Judaica


I assume that you yourself understand this, but still I will say. It is very important to wash your hands before touching the fabric or thread. Of course, you are going to wash the finished cross stitch design, but why make it dirtier?
In case you use a thread or fabric that is hand-dyed wash them in advance so that they do not stain your handwork.
Unwind your thread from time to time. Just leave the needle and let the thread loose - it will unwind itself... Or help it a little to unwind.
Do this every few stitches, otherwise the texture will be uneven and the fabric will show through your stitches too much.
Shana Tova
80 x 80 stitches 20 colors
Jewish Border
190 x 43 stitches 3 colors
Star of David
138 x 138 stitches 15 colors
Shabbat Shalom
276 x 276 stitches 32 colors
Jewish Borders
135 x 90 stitches 4 colors
Happy Passover
100 x 86 stitches 32 colors
Menorah
44 x 53 stitches 2 colors
Happy Hanukkah
44 x 37 stitches 14 colors
Shana Tova
97 x 112 stitches 31 colors
Shabbat Shalom
126 x 155 stitches 25 colors



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Don't leave the project in the hoop overnight. When you're done cross-stitching for the day don't forget to take it out of the hoop. Your embroidery project needs rest to!
And another important thing. No matter which direction your top leg of stitch is going, but please be sure that they are all going in the same direction.

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Everyone has trouble seeing stitches when she/he stitches white on white. The trick is to put a piece of black material behind the canvas. This will provide contrast between canvas and the white thread.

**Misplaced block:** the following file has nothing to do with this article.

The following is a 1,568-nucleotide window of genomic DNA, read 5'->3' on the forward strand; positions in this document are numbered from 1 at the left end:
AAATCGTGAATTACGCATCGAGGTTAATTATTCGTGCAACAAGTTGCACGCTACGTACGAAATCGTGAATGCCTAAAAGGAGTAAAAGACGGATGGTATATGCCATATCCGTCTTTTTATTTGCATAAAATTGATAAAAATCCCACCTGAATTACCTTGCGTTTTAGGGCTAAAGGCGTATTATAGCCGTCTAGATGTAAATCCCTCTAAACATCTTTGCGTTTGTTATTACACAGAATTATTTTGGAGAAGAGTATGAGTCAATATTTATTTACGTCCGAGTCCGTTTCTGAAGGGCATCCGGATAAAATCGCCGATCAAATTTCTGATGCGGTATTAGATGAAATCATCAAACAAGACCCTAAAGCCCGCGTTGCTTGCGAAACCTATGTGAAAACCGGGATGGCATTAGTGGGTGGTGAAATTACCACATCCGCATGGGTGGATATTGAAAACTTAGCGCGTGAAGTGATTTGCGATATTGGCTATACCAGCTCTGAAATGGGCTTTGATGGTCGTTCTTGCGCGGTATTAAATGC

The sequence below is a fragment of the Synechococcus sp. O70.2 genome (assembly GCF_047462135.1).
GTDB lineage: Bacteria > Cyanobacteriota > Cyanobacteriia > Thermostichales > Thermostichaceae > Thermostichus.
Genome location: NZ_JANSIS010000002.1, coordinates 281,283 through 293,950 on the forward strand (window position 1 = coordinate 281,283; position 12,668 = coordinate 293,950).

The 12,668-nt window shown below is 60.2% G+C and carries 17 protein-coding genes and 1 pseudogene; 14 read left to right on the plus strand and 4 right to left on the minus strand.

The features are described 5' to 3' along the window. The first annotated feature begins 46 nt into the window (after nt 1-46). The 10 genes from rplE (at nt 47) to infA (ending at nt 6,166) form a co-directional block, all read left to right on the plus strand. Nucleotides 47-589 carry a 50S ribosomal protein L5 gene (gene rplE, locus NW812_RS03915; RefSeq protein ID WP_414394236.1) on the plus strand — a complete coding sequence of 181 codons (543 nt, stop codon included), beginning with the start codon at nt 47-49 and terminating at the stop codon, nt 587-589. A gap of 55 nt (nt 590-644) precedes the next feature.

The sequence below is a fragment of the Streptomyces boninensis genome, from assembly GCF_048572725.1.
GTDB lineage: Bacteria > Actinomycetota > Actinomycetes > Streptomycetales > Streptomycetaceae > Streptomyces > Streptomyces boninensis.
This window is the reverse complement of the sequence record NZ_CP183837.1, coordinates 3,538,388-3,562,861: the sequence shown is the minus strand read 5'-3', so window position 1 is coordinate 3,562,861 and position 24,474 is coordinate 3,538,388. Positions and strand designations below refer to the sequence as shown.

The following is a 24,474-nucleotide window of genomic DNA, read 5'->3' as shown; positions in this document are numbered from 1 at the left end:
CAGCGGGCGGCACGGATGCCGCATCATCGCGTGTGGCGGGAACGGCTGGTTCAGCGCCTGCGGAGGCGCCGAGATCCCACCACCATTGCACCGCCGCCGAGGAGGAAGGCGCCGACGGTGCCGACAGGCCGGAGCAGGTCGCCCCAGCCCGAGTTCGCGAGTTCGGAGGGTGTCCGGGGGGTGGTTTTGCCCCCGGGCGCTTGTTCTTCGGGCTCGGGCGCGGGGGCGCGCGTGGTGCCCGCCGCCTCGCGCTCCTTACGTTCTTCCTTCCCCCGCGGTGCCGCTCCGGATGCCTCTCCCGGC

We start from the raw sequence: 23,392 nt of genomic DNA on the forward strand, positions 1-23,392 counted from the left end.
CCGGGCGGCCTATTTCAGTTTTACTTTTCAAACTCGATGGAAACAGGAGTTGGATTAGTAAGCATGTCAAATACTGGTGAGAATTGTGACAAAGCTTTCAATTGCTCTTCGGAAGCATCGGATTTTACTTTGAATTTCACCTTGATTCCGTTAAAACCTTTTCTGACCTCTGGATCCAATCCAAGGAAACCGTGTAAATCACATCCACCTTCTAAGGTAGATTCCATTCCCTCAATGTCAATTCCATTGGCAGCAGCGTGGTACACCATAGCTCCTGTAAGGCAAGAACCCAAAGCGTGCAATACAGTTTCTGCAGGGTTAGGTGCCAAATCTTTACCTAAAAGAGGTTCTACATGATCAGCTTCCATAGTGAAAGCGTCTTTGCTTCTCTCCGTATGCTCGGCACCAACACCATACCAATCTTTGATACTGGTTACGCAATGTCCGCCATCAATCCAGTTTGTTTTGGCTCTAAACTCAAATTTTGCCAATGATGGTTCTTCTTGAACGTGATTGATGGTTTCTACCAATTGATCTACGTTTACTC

You can find fabric for cross stitching in different sizes, colors and types.

Aida, linen and evenweave are the most common types of cross-stitch fabric. The standard Aida fabric is a good fabric for beginners because the holes are large and easy to see.
Note - it is the number of holes per inch that determines the size of your stitches.
Most designs supposed to be done using two strands of embroidery floss. But the floss is usually sold in six strand packaging.
So before threading your needle, you should separate all the 6 strands.
To do it just cut somewhat about 15”-18” (35 - 45 cm) of the thread. Hold it near the top with one hand allowing the bottom to untwist. Now pull each ply upward with the other hand. Carefully - one at a time.
Combine the necessary number of strands (typically two) and save the remaining for the next usage.
Use a sharp pair of small scissors to avoid frayed ends on your floss. There are many embroidery scissors or thread clippers to choose from. The most useful size of embroidery scissor for cross stitch is probably 3/12 inch or 4 inch. It is a convenient size for snipping ends of floss while you stitch. Clip the floss with a small tail or with no tail at all. It’s a matter of choice. Beware of ends showing through the fabric. We have many fancy designer scissors and several more plain scissors to choose from. Some of my favorites are by Gingher and they are truly collectors items. They come in a variety of colorful handles and there are new ones every season. Right now the newest one is called Tessa. Store your scissors in the sheath that they come with or in a scissor block if you collect scissors. A scissor block is similar to a knife block.